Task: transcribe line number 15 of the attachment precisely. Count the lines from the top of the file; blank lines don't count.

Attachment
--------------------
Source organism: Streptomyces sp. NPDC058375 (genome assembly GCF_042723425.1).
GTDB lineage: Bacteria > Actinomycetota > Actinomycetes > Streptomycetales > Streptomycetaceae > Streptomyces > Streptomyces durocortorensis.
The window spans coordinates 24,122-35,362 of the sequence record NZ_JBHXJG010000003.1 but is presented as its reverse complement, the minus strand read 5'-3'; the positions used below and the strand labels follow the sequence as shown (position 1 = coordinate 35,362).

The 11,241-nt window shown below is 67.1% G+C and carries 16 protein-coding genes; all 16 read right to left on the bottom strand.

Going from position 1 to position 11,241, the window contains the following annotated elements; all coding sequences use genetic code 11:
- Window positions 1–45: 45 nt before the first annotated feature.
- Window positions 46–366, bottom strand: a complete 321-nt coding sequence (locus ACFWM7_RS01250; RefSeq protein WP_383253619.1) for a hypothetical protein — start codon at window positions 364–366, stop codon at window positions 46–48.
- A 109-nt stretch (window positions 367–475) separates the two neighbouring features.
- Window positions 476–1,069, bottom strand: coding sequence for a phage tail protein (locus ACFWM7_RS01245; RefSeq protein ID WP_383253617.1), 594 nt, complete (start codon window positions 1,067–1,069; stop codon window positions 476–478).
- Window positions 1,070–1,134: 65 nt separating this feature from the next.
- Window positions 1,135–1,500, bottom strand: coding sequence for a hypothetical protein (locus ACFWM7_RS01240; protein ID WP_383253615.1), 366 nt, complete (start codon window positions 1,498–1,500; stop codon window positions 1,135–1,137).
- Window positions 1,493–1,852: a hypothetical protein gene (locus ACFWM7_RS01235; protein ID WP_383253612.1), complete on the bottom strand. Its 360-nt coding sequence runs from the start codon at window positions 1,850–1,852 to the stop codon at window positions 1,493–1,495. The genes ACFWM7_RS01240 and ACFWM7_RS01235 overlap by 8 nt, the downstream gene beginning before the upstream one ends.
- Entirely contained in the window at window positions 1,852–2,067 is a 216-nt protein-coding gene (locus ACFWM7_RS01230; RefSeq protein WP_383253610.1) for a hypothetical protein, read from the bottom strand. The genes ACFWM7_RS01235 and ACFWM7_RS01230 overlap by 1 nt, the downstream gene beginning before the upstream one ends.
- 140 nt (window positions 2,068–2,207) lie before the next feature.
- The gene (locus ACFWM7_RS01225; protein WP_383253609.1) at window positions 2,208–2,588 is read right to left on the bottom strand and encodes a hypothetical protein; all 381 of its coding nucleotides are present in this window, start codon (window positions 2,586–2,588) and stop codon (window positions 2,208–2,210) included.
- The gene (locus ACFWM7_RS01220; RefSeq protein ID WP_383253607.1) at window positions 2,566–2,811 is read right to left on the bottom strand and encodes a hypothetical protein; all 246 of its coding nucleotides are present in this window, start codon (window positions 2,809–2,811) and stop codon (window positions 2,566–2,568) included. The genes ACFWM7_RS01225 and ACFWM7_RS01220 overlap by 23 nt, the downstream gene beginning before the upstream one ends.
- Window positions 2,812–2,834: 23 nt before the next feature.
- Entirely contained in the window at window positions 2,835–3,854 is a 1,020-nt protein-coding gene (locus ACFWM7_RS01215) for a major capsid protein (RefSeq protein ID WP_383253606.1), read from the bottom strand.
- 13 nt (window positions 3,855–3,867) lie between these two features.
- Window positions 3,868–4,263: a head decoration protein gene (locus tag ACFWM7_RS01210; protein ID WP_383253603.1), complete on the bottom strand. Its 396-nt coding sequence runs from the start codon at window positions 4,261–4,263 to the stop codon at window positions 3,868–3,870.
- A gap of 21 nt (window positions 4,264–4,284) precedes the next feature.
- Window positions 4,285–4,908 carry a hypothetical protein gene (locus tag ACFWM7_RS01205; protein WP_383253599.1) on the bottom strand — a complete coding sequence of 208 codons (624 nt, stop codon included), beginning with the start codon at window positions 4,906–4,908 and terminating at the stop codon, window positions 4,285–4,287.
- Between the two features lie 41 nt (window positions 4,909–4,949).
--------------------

- The gene (locus ACFWM7_RS01225; protein WP_383253609.1) at window positions 2,208–2,588 is read right to left on the bottom strand and encodes a hypothetical protein; all 381 of its coding nucleotides are present in this window, start codon (window positions 2,586–2,588) and stop codon (window positions 2,208–2,210) included.